Both Universal Orlando and Walt Disney World are known for their constant evolution. Attractions close on a regular basis to make room for something new. First-time visitors never really know the difference, enjoying each park as it exists at the time of their trip. In the fan community, however, debates rage over the relative merits of the old attraction versus the new. Although it might seem that the park designers care little about history and nostalgia, they often go out of their way to pay homage to the attractions that have gone before.
Here are four types of tributes to former rides that are utilized by both Universal Orlando and Walt Disney World, with examples from both resorts.
1. Physical tributes
In some cases, designers actually create a brand-new physical object that pays homage to a beloved ride or attraction. These pieces are hidden right out in the open, easy to overlook but obvious to those who know where they are. Like Hidden Mickeys, they often create a sense of wonder and excitement when found for the first time.
Universal example: Kong Statue in Revenge of the Mummy
At Universal Orlando, Kongfrontation was an opening day attraction. The back story was that King Kong was on the loose, terrorizing Manhattan. While the National Guard attempted to contain the threat, residents were evacuated to the safety of Roosevelt Island via the Roosevelt Island Tramway. While suspended 30 feet above the ground, the aerial tram cars were attacked twice by King Kong, nearly plummeting into the East River before arriving safely at their destination.
Following the terrorist attacks of September 11, 2001, Kongfrontation was in an awkward position. No one wanted to experience a simulated disaster set in New York City when the real tragedy was so fresh in their minds. Although the ride limped along in seasonal status for almost a year, it closed permanently on September 8, 2002, to make room for Revenge of the Mummy.
Regardless of how they felt about the new ride, Kong fans were delighted to find an homage to their beloved attraction. In the Treasure Room, take a look at the statues on your left. See if you can spot a small gold statue of King Kong.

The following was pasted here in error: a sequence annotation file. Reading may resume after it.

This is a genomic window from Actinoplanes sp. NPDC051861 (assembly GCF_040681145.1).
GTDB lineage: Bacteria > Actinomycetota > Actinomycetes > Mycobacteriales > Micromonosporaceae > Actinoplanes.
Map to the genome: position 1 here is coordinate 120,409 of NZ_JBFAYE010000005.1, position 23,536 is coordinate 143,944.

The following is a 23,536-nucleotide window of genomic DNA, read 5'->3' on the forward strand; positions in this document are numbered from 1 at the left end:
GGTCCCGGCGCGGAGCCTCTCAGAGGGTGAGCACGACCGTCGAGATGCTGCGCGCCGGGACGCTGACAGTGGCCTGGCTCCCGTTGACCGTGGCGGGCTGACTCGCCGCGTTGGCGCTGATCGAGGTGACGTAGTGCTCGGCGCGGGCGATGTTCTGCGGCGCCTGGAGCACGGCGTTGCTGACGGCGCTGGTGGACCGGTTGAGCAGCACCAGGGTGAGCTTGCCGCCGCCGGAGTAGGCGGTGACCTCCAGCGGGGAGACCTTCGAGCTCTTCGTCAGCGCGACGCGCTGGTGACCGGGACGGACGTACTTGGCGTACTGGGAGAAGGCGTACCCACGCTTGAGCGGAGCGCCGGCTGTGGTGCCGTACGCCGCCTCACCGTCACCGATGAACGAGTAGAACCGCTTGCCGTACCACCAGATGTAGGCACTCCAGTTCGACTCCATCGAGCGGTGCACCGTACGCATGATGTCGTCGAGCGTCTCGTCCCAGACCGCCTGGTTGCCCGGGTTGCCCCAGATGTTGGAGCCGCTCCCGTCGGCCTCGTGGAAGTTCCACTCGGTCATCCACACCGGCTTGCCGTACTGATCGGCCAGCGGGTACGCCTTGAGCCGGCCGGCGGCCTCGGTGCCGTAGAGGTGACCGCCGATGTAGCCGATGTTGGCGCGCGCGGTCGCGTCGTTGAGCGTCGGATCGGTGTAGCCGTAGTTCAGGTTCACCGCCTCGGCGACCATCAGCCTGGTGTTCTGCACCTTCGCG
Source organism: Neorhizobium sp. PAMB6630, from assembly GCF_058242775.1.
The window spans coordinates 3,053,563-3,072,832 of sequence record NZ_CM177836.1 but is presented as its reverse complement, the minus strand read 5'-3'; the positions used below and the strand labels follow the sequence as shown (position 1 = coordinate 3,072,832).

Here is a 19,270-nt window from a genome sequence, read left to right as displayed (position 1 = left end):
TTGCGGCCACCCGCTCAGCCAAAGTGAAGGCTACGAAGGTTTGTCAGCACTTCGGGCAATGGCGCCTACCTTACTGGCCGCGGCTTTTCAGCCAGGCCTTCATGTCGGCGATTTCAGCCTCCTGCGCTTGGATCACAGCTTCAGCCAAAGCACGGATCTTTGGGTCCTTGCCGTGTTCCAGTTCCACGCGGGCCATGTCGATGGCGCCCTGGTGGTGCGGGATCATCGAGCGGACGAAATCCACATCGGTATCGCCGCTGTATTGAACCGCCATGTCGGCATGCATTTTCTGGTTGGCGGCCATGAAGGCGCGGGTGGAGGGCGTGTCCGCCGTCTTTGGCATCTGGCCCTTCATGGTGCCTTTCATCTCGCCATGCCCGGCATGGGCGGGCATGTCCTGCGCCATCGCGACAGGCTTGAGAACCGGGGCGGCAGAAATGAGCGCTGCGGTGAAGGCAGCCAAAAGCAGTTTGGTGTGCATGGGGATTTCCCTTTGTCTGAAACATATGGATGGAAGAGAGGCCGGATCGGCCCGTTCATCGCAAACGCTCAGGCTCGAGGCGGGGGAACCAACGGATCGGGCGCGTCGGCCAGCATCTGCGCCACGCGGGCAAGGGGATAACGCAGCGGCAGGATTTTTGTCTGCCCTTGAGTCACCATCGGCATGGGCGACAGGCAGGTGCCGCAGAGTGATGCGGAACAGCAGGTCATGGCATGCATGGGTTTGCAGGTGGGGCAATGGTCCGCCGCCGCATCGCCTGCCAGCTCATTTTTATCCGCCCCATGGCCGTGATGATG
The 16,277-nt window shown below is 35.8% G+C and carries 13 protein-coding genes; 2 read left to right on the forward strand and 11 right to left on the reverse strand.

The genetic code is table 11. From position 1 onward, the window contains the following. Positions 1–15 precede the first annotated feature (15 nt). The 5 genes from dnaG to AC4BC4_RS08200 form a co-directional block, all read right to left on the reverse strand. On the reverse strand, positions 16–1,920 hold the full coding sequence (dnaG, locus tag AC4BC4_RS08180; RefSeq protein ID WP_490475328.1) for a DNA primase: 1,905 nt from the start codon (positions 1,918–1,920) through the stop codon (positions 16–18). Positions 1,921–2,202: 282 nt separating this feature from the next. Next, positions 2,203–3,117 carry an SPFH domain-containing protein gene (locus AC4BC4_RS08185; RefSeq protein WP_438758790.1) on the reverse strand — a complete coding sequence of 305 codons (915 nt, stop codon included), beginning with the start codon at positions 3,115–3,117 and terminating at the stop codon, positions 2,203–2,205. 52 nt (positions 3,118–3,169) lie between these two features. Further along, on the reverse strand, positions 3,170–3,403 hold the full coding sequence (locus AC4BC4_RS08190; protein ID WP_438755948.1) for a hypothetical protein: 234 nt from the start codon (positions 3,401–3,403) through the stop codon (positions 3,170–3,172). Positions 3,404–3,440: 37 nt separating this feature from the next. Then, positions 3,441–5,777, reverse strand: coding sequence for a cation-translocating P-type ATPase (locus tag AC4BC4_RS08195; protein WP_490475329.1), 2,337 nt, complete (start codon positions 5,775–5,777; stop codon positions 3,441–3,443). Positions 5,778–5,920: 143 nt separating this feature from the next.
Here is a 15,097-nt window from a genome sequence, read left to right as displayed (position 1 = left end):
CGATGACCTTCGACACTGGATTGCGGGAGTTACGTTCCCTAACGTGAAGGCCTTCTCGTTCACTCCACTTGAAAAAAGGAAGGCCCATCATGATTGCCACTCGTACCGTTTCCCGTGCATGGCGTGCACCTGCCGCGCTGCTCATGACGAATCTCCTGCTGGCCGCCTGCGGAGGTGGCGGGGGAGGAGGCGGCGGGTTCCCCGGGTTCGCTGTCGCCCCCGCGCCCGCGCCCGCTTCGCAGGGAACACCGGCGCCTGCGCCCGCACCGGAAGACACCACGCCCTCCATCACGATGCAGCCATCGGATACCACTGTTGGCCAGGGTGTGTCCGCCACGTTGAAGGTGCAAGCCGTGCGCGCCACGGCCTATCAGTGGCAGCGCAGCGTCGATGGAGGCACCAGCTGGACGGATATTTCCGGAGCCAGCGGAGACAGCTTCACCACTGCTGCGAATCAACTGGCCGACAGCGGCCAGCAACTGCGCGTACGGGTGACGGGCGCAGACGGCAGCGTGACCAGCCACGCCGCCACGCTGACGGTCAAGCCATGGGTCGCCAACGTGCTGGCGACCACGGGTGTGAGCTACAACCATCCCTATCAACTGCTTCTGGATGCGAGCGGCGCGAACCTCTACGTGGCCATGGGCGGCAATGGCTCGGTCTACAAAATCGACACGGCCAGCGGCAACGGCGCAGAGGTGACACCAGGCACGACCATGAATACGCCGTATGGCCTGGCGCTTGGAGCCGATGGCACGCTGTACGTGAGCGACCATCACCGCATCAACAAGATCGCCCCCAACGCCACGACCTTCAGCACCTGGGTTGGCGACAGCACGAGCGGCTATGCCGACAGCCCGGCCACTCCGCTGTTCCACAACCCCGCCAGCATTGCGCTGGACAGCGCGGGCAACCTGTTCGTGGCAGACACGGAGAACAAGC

Disney example: Mr. Toad in the Pet Cemetery
In October 1997, the Orlando Sentinel ran an article suggesting that Mr. Toad’s Wild Ride might be replaced by an attraction based on Winnie the Pooh. Based on an opening day attraction at Disneyland, Walt Disney World’s version was a madcap two-track dark ride that careened through the countryside before eventually being hit by a train and sending park guests to Hell. The ride was also well known as the only Disney attraction to feature a picture of a naked lady.
The Orlando Sentinel article sent ripples through the fan community. In a phenomenal early demonstration of the power of the Internet, Mr. Toad fans from around the world began to organize, coalescing into a Save Toad movement. At official and unofficial “Toad Ins,” Mr. Toad fans protested in front of the ride, many wearing T-shirts bearing the slogan, “Ask me why Mickey is killing Mr. Toad.” A letter-writing and phone call campaign took the plea to Disney’s corporate offices. Despite the outpouring of emotion, the Disney machine could not be stopped. On September 7, 1998, Mr. Toad took his last wild ride.